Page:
Ladytron has always been a catchy band. They’ve always been a good band. Hell, they’ve even taken their identifiable influences and filtered them into a sound that was unmistakably theirs. I, for one, was hooked by their sophomore album, Light & Magic and its danceable new wave charms. Still, that record was far from perfect, dismissed by some as too cold and robotic, which is a fair assessment. If Kraftwerk’s robots had attempted to make a Depeche Mode album, it may have sounded something like that. Being cold and robotic, unfortunately, comes with the territory for synth-pop bands (i.e. Gary Numan, Human League, Kraftwerk), and Ladytron made the best of it for two albums. On album number three, however, the band sheds some of their robotic tendencies, though the album is still essentially synth-based. But it is anything but warm. Digging deeper into dark textures and chillier sounds, The Witching Hour finds Ladytron sounding more human, at the expense of a little sunshine.
On the surface, not that much sounds all that different than it did before. The songs are still heavily washed in synthesizers. The melodies are still as catchy as they’ve ever been. But the songs this time around sound fuller, louder and darker. Helen Marnie’s vocals phase in and out of passionate and detached, collected and paranoid, ultimately pushing the band further into organic territory. But the addition of more guitars, throbbing bass and the occasional live drums actually make them sound like more of a menacing, pulsating organism, or, at the very least, a “rock” band.
Never has the band sounded as fierce as they do on “High Rise,” a song that finds Marnie spouting apocalyptic images in what is, essentially, a love song:
We are on the same high, you and I
Open on the same page, no sunrise
First single “Destroy Everything You Touch” takes the best elements of the band, polishes them and compacts them into a denser, dare I say it, perfect form. The song is strikingly similar to Depeche Mode’s “Enjoy the Silence,” due to a similar beat and some slight, subtle touches. But where that song was more of a combination of rock guitars and atmospheric synthesizers, this is a heavy, pounding dance pop song, with a destructive onslaught of electronics.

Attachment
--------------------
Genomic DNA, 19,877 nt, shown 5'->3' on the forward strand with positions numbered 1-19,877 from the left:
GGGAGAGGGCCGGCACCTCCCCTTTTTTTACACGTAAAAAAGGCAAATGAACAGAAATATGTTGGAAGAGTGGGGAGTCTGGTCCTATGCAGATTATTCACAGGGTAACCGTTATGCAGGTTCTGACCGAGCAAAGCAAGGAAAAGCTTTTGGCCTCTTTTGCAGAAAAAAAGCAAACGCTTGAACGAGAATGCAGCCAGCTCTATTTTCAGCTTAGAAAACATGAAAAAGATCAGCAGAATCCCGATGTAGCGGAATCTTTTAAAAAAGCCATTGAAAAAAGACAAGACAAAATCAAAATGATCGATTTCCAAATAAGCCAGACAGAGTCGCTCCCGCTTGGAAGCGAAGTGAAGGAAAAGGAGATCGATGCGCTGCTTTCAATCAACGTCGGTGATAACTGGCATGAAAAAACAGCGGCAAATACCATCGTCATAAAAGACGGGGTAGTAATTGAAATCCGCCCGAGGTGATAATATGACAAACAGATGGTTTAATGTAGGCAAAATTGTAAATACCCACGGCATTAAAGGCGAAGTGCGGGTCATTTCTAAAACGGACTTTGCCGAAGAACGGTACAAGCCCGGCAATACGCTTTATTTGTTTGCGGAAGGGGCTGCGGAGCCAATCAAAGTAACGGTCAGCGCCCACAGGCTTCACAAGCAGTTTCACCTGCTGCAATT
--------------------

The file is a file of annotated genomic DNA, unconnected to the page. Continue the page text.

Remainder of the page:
The band doesn’t consistently pummel you, however, and that’s a good thing. Those first two songs are quite exhausting, and the melancholy “International Dateline,” while still catchy and danceable, is more open and spacey, opting for grace and beauty over impact. Marnie’s voice reaches new heights during the chorus, cooing “let’s end it here” in heartfelt desperation. As much as I liked Light & Magic, I could hardly think of one song that even comes close to that emotional high. “Sugar,” meanwhile ups the tempo and volume once again, its noisy guitars and pounding rhythm owing more to Curve than Kraftwerk.
Marnie’s counterpart, Mira Aroyo, has a less prominent vocal presence on The Witching Hour, but when she is handed the mic, she makes it count. Her spoken word delivery on “Fighting in Built Up Areas” is downright terrifying, bringing to mind some of Wire’s weirder tracks from 154. And her detached, sexy vocals guide the dark indie pop of “AMTV” wonderfully. Nonetheless, Marnie’s lead is a strong and flawless one, driving gems like “Last One Standing” and “Beauty*2” gracefully and powerfully.
A bigger budget from a bigger label may be partly to thank for Ladytron’s fuller, more impressive sound. But ultimately, it’s safe to say the band has grown artistically, catalyzing their creative energy into a diverse, yet cohesive collection of songs that is easily the band’s best. With songs this good, nothing could possibly be standing in Ladytron’s way.
Jeff Terich is the founder and editor of Treble. He's been writing about music for 20 years and has been published at American Songwriter, Bandcamp Daily, Reverb, Spin, Stereogum, uDiscoverMusic, VinylMePlease and some others that he's forgetting right now. He's still not tired of it.